Upcoming Nasal Surgery. What is Turbinate Reduction and Lateralization?

Coming up this month, I have a septorhinoplasty procedure. My Doctor also wants to do a Turbinate Reduction and Lateralization. I'm a bit skeptical, what do these terms mean? My doctor explain but I didn't quite understand. Will Turbinate Reduction + Lateralization affect my nasal tip or nostrils? I just want a septorhinoplasty to fix a broken nose, I don't want to mess with the tip of my nose at all. Will these two things affect the appearance of the tip of my nose or nostrils? I don't want to to anything un-natural to my nose; I'm simply trying to fix a broken nose. I said I didn't want the turbinate and lateralization, my doctor didn't listen. Please help! Surgeries in two weeks. I really need this operation but only want the septorhino. Thank you

Doctor Answers 3

Septoplasty, turbinate surgery, and rhinoplasty are three completely separate procedures

A functional septoplasty, and turbinate surgery are performed to improve airflow dynamics in the nose, and will not change the shape of it. They are performed for medical necessity to breathe better. A rhinoplasty is performed for cosmetic purposes to change the shape of the nose and is paid for by the patient. For more information and diagrams of turbinates, please see the link and the video below

Seattle Facial Plastic Surgeon
4.7 out of 5 stars 126 reviews

Nasal surgery

Turbinectomy is the removal of tissue inside the nose the improve the breathing after surgery.  I perform it quite often and it works well.  I am not sure what your surgeon means by the  term lateralization.

Ronald J. Edelson, MD
San Diego Plastic Surgeon
5.0 out of 5 stars 24 reviews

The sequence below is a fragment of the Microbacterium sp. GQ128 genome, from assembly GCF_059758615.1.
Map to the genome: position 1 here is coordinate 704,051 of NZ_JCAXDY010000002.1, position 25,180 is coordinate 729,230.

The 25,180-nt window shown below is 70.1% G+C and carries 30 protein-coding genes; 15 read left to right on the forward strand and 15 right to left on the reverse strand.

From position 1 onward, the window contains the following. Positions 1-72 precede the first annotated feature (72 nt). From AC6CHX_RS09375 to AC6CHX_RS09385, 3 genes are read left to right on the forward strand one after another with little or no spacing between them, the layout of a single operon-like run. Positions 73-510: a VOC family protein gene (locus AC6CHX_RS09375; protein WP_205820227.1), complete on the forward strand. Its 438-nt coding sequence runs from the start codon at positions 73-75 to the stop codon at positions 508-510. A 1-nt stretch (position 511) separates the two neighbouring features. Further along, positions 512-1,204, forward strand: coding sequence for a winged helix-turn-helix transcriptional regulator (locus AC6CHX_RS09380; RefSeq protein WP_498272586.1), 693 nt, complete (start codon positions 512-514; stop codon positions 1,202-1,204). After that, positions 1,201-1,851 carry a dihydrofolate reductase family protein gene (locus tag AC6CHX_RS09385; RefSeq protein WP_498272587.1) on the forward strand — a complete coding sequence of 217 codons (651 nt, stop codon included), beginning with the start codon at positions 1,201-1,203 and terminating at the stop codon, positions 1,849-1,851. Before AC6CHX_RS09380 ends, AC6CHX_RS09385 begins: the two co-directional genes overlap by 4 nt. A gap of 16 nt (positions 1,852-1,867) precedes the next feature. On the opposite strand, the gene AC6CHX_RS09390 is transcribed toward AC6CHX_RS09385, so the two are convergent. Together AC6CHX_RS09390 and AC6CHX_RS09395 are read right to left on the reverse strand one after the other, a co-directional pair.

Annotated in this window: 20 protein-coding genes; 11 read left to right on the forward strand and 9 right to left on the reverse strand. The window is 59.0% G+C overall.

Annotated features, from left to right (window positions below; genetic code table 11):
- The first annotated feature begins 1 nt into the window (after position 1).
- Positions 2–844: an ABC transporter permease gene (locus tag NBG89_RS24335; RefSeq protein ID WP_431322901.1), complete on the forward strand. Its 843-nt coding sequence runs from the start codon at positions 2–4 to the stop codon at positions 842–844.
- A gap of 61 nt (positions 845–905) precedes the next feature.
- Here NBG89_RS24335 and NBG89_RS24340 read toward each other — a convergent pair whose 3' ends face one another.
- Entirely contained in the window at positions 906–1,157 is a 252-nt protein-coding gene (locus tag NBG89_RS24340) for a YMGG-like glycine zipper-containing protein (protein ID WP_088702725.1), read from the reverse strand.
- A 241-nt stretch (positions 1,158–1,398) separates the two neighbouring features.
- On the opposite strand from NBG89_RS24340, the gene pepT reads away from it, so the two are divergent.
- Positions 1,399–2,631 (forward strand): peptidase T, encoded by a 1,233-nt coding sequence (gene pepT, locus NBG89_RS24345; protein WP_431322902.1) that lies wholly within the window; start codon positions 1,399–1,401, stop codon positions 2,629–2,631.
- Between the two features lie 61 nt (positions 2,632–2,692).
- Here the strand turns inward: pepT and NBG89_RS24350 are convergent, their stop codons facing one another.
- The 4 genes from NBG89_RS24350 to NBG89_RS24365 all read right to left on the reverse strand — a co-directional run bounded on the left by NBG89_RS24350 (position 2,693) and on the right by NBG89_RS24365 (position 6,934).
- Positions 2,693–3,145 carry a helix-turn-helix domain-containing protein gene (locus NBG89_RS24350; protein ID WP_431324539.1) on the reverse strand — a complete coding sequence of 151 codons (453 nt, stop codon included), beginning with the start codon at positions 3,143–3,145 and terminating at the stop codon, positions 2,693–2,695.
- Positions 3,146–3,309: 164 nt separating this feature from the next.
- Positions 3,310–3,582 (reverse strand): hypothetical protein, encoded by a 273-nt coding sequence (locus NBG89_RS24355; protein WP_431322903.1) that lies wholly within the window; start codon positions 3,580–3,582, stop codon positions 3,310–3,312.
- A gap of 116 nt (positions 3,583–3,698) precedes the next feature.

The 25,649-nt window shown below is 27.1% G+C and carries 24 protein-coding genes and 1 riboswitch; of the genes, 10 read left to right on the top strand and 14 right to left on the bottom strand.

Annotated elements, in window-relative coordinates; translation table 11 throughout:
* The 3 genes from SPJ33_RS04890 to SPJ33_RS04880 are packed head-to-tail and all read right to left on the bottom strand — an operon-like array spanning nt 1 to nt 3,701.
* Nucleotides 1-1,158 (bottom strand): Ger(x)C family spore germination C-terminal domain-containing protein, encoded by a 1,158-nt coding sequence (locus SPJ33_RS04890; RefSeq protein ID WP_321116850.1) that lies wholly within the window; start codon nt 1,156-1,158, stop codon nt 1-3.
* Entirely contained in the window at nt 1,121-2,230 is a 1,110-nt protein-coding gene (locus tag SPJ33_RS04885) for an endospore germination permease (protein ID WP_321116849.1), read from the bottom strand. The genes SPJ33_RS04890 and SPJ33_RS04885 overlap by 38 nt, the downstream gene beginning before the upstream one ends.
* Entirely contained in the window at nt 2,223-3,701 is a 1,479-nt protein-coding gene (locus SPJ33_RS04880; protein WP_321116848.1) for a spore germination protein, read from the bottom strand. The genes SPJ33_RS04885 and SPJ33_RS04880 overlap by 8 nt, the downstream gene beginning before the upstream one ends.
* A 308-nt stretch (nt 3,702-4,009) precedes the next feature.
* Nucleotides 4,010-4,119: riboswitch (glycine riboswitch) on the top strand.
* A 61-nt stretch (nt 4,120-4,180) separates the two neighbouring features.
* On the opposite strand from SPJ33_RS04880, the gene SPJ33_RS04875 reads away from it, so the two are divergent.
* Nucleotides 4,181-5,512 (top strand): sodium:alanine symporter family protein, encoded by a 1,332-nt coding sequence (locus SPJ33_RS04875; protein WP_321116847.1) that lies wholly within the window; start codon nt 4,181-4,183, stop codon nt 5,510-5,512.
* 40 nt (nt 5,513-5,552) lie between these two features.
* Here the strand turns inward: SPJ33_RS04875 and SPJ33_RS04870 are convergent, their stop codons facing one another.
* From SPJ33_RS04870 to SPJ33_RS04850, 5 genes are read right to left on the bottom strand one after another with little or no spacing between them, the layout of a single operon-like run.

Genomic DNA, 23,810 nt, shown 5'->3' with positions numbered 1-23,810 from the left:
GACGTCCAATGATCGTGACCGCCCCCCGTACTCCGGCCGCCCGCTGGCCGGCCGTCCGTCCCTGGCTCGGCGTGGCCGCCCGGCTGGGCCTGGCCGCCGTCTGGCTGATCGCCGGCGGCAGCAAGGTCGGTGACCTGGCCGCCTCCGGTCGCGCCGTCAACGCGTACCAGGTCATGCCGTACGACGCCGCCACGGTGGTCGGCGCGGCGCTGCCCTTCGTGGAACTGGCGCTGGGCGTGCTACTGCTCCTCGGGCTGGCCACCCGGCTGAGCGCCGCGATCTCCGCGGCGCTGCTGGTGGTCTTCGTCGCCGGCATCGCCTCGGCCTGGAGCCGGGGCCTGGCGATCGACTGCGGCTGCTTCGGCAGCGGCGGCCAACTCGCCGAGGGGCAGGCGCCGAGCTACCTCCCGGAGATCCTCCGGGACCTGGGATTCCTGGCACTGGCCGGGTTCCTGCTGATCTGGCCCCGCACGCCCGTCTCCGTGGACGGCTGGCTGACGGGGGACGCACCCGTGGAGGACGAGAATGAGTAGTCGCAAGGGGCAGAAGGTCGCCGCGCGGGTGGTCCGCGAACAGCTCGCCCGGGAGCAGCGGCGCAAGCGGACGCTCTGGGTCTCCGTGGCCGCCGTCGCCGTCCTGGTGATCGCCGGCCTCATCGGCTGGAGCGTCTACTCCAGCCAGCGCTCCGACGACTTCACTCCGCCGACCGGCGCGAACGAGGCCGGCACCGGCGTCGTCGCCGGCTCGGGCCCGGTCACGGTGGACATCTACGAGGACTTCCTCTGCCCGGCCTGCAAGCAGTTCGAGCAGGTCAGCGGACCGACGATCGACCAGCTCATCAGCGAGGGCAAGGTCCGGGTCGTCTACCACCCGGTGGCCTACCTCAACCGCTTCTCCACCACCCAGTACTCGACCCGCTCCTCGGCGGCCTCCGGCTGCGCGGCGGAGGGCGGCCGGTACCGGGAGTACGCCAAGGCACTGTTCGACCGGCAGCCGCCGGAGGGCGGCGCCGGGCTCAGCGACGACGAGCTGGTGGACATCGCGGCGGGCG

Septorhinoplasty and Turbinate Lateralization? Yes

Don't worry. The turbinates are intra-nasal structures that exist in our nose and serve to make mucous, warm and humidify the air and assist with proper airflow. They are naturally attached to the inside wall of your nose and do not effect the shape or appearance of your nose. When fixing a broken nose or performing rhinoplasty to enhance one's appearance, it is not uncommon for the surgeon to routinely move the turbinate to the side by a process known as lateralization or out-fracture. This will give your nose more natural airway space and still preserve the proper function of the turbinates. Whatever your cosmetic goals are, turbinate lateralization will not factor into an unnatural shape to the nostrils or change the tip, as these things are not related. Turbinate lateralization is not a big deal, but could help you with better nasal airway function after septorhinoplasty. Should you not consent to the turbinates, you may have difficult breathing through your nose afterward. I assume you trust your physician to use his best judgment on your behalf. I would allow your doctor to proceed as planned. Hope this answer helps. 

Fred J. Bressler, MD, FACS
Houston Facial Plastic Surgeon
5.0 out of 5 stars 7 reviews

These answers are for educational purposes and should not be relied upon as a substitute for medical advice you may receive from your physician. If you have a medical emergency, please call 911. These answers do not constitute or initiate a patient/doctor relationship.